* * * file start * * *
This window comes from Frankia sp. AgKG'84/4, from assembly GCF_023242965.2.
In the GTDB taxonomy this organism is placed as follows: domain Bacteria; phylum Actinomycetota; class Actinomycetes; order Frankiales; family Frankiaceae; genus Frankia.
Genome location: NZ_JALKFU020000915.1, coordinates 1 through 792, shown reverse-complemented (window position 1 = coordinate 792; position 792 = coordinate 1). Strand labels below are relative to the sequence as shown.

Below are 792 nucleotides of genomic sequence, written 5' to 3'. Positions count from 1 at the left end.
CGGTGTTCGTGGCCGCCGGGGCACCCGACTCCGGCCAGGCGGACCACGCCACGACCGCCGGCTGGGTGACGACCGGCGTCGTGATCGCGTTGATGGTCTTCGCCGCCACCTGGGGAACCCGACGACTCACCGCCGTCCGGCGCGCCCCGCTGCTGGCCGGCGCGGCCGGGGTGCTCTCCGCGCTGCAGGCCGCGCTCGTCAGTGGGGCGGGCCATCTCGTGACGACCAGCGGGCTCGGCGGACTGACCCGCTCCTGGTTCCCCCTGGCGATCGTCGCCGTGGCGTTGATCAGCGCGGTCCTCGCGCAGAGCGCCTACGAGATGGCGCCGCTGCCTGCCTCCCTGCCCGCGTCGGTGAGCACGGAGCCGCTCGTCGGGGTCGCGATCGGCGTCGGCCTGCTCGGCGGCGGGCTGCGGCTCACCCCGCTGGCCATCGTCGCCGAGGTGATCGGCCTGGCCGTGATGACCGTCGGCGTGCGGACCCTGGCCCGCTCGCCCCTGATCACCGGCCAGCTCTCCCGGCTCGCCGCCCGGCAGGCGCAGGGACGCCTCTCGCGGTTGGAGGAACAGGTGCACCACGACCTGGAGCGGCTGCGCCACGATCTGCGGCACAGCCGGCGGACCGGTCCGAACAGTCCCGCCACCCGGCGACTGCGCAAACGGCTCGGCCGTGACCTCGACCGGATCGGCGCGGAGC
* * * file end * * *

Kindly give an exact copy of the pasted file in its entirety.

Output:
This window comes from Frankia sp. AgKG'84/4, from assembly GCF_023242965.2.
In the GTDB taxonomy this organism is placed as follows: domain Bacteria; phylum Actinomycetota; class Actinomycetes; order Frankiales; family Frankiaceae; genus Frankia.
Genome location: NZ_JALKFU020000915.1, coordinates 1 through 792, shown reverse-complemented (window position 1 = coordinate 792; position 792 = coordinate 1). Strand labels below are relative to the sequence as shown.

Below are 792 nucleotides of genomic sequence, written 5' to 3'. Positions count from 1 at the left end.
CGGTGTTCGTGGCCGCCGGGGCACCCGACTCCGGCCAGGCGGACCACGCCACGACCGCCGGCTGGGTGACGACCGGCGTCGTGATCGCGTTGATGGTCTTCGCCGCCACCTGGGGAACCCGACGACTCACCGCCGTCCGGCGCGCCCCGCTGCTGGCCGGCGCGGCCGGGGTGCTCTCCGCGCTGCAGGCCGCGCTCGTCAGTGGGGCGGGCCATCTCGTGACGACCAGCGGGCTCGGCGGACTGACCCGCTCCTGGTTCCCCCTGGCGATCGTCGCCGTGGCGTTGATCAGCGCGGTCCTCGCGCAGAGCGCCTACGAGATGGCGCCGCTGCCTGCCTCCCTGCCCGCGTCGGTGAGCACGGAGCCGCTCGTCGGGGTCGCGATCGGCGTCGGCCTGCTCGGCGGCGGGCTGCGGCTCACCCCGCTGGCCATCGTCGCCGAGGTGATCGGCCTGGCCGTGATGACCGTCGGCGTGCGGACCCTGGCCCGCTCGCCCCTGATCACCGGCCAGCTCTCCCGGCTCGCCGCCCGGCAGGCGCAGGGACGCCTCTCGCGGTTGGAGGAACAGGTGCACCACGACCTGGAGCGGCTGCGCCACGATCTGCGGCACAGCCGGCGGACCGGTCCGAACAGTCCCGCCACCCGGCGACTGCGCAAACGGCTCGGCCGTGACCTCGACCGGATCGGCGCGGAGC